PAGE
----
Does the Fifth Amendment Apply to Lessee Property Interests?


Brine well (Licking County, Ohio, USA)

In State ex rel. Awms Water Sols., LLC v. Mertz,[1] AWMS Water Solutions, LLC (“AWMS”) and the Ohio Department of Natural Resources, et al., (“Division”) engaged in lengthy litigation that considered whether the suspension of an injection permit amounted to an unconstitutional regulatory taking under the Fifth Amendment.

The facts are straightforward. AWMS obtained a lease and properly undertook the permitting process to construct and operate salt-water injection wells. Once permits were granted and operations commenced, seismic activity occurred. The Division then issued a Suspension Order.[2] Even though the Suspension Order was terminated for one well, it remained in effect for the second, more profitable well.

During litigation, AWMS filed for a writ of mandamus, arguing the Suspension Order’s substantial interference with AWMS’ property rights caused an economic deprivation.[3] Importantly, the federal Takings Clause goes beyond the taking of physical property and applies in cases where government regulations prove so burdensome that they result in an economic taking.[4]

So, what sort of regulation amounts to an economic taking? Long-held precedent employs a two-part test that includes determining whether a cognizable property interest was possessed, and if so, whether a taking occurred.

In this matter, the first hurdle AWMS had to overcome was the question of whether it possessed a cognizable property interest. The court noted, “[a]gain while we recognize AWMS possesses a property right in its lease, the real question is whether that right is cognizable such that it is entitled to a just compensation analysis.”[5]  In answering this question, the court discussed the difference between AWMS’ right to inject brine versus its right to pursue the process of obtaining a saltwater injection well permit.[6]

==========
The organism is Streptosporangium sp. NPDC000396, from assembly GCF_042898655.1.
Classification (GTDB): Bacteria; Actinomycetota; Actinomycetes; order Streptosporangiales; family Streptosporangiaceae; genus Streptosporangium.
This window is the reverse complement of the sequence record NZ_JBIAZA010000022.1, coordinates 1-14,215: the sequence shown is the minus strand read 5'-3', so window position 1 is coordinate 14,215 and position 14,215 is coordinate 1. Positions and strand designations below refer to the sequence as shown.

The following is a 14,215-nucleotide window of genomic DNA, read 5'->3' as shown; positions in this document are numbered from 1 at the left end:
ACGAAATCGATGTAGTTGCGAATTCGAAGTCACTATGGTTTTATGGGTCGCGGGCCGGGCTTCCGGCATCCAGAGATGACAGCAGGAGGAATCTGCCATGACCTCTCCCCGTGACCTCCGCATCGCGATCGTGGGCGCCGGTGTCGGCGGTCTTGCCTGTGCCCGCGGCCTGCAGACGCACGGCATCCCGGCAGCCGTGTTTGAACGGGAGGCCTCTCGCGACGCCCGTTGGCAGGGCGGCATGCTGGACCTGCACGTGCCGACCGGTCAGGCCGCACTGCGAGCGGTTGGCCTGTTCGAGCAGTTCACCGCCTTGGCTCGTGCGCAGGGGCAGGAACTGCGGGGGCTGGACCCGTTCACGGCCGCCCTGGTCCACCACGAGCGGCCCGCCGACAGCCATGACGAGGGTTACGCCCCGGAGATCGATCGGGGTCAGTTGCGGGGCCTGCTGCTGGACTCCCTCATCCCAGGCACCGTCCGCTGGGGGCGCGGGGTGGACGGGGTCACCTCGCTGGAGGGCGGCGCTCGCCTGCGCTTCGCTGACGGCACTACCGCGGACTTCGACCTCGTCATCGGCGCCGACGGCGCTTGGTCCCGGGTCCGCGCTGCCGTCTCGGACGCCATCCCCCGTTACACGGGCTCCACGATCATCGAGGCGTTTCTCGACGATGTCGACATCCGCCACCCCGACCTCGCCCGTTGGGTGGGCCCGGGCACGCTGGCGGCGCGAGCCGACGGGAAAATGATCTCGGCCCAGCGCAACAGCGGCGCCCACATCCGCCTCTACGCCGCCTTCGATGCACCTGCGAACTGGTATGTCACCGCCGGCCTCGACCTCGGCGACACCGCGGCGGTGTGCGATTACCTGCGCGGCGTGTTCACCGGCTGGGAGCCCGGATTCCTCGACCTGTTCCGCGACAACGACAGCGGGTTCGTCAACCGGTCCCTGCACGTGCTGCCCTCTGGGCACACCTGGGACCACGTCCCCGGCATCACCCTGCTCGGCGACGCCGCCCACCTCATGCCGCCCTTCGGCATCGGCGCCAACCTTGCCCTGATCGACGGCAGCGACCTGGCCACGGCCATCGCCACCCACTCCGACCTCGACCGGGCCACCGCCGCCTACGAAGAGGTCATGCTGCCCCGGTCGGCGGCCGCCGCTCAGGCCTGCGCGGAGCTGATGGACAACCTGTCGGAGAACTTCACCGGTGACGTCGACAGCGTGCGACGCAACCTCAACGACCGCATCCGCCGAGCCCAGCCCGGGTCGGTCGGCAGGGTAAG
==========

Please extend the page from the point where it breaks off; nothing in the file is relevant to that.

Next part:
The court held that although AWMS had a right to seek a permit, it did not have a right to receive a permit. Further, the permitting process was subject to the Division’s approval in the interest of public safety. Accordingly, AWMS’ argument fell flat, and the court found no reason to analyze the second part of the test.


[1] 2022-Ohio-4571, 2022 Ohio App. LEXIS 4274, 2022 WL 17752252.

[2] Id. at ¶18.

[3] Id. at ¶24.

[4] Mertz, Supra, at ¶36.

[5] Id. at ¶49.

[6] Id. at ¶53.

Andrew represents companies active in the oil and gas industry in both litigation and arbitration matters, from risk management to trial. He also advises clients on compliance and regulatory issues and handles proceedings in front of administrative agencies / governmental bodies, including the Ohio Department of Natural Resources and the Ohio Department of Commerce.

In addition to his energy practice, Andrew has broad experience in commercial and business litigation, including breach of contract / lease claims, construction disputes, non-compete / non-solicitation disputes, trade secrets, business torts, and real property-related claims. He is OSHA certified in Construction Safety and Health and has drafted and reviewed numerous construction contracts.

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